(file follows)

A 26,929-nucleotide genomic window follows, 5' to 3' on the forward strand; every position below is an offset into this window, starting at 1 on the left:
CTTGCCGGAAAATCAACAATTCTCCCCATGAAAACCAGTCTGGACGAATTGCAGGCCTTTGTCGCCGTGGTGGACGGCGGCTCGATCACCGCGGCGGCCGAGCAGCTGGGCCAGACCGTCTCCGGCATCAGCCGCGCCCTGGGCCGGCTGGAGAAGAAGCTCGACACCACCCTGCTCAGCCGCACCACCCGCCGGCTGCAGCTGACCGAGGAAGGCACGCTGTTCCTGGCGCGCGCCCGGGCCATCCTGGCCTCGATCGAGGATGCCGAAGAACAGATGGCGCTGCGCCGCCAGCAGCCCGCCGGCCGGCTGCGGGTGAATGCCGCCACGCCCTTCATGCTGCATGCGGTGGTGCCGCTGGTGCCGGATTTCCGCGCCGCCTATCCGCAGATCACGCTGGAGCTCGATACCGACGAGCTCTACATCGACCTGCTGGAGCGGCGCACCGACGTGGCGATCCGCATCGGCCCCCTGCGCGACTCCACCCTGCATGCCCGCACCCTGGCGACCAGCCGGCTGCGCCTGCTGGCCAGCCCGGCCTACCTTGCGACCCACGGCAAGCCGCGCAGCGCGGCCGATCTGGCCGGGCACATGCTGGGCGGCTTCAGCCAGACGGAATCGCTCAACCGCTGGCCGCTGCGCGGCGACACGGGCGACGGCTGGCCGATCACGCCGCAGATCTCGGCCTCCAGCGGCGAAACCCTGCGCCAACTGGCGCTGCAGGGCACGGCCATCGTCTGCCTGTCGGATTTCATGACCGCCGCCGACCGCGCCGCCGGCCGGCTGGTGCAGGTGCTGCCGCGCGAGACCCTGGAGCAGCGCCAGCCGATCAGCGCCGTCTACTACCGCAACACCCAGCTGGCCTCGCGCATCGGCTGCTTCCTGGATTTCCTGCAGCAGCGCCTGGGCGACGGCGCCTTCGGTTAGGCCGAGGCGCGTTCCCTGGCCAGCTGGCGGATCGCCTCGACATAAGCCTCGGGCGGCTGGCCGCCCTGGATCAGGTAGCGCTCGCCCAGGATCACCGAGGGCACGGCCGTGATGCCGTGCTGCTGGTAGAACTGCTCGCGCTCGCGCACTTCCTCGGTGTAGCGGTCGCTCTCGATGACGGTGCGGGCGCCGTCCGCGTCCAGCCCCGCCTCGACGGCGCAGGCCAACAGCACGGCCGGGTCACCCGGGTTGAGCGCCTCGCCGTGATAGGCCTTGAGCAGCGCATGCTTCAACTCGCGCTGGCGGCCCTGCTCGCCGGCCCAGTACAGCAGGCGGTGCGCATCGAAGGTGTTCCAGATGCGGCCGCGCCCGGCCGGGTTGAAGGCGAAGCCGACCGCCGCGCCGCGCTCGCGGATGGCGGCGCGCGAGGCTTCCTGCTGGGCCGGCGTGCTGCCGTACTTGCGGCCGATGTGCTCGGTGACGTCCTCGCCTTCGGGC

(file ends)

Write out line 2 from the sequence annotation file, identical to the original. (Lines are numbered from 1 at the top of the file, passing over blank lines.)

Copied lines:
CTTGCCGGAAAATCAACAATTCTCCCCATGAAAACCAGTCTGGACGAATTGCAGGCCTTTGTCGCCGTGGTGGACGGCGGCTCGATCACCGCGGCGGCCGAGCAGCTGGGCCAGACCGTCTCCGGCATCAGCCGCGCCCTGGGCCGGCTGGAGAAGAAGCTCGACACCACCCTGCTCAGCCGCACCACCCGCCGGCTGCAGCTGACCGAGGAAGGCACGCTGTTCCTGGCGCGCGCCCGGGCCATCCTGGCCTCGATCGAGGATGCCGAAGAACAGATGGCGCTGCGCCGCCAGCAGCCCGCCGGCCGGCTGCGGGTGAATGCCGCCACGCCCTTCATGCTGCATGCGGTGGTGCCGCTGGTGCCGGATTTCCGCGCCGCCTATCCGCAGATCACGCTGGAGCTCGATACCGACGAGCTCTACATCGACCTGCTGGAGCGGCGCACCGACGTGGCGATCCGCATCGGCCCCCTGCGCGACTCCACCCTGCATGCCCGCACCCTGGCGACCAGCCGGCTGCGCCTGCTGGCCAGCCCGGCCTACCTTGCGACCCACGGCAAGCCGCGCAGCGCGGCCGATCTGGCCGGGCACATGCTGGGCGGCTTCAGCCAGACGGAATCGCTCAACCGCTGGCCGCTGCGCGGCGACACGGGCGACGGCTGGCCGATCACGCCGCAGATCTCGGCCTCCAGCGGCGAAACCCTGCGCCAACTGGCGCTGCAGGGCACGGCCATCGTCTGCCTGTCGGATTTCATGACCGCCGCCGACCGCGCCGCCGGCCGGCTGGTGCAGGTGCTGCCGCGCGAGACCCTGGAGCAGCGCCAGCCGATCAGCGCCGTCTACTACCGCAACACCCAGCTGGCCTCGCGCATCGGCTGCTTCCTGGATTTCCTGCAGCAGCGCCTGGGCGACGGCGCCTTCGGTTAGGCCGAGGCGCGTTCCCTGGCCAGCTGGCGGATCGCCTCGACATAAGCCTCGGGCGGCTGGCCGCCCTGGATCAGGTAGCGCTCGCCCAGGATCACCGAGGGCACGGCCGTGATGCCGTGCTGCTGGTAGAACTGCTCGCGCTCGCGCACTTCCTCGGTGTAGCGGTCGCTCTCGATGACGGTGCGGGCGCCGTCCGCGTCCAGCCCCGCCTCGACGGCGCAGGCCAACAGCACGGCCGGGTCACCCGGGTTGAGCGCCTCGCCGTGATAGGCCTTGAGCAGCGCATGCTTCAACTCGCGCTGGCGGCCCTGCTCGCCGGCCCAGTACAGCAGGCGGTGCGCATCGAAGGTGTTCCAGATGCGGCCGCGCCCGGCCGGGTTGAAGGCGAAGCCGACCGCCGCGCCGCGCTCGCGGATGGCGGCGCGCGAGGCTTCCTGCTGGGCCGGCGTGCTGCCGTACTTGCGGCCGATGTGCTCGGTGACGTCCTCGCCTTCGGGC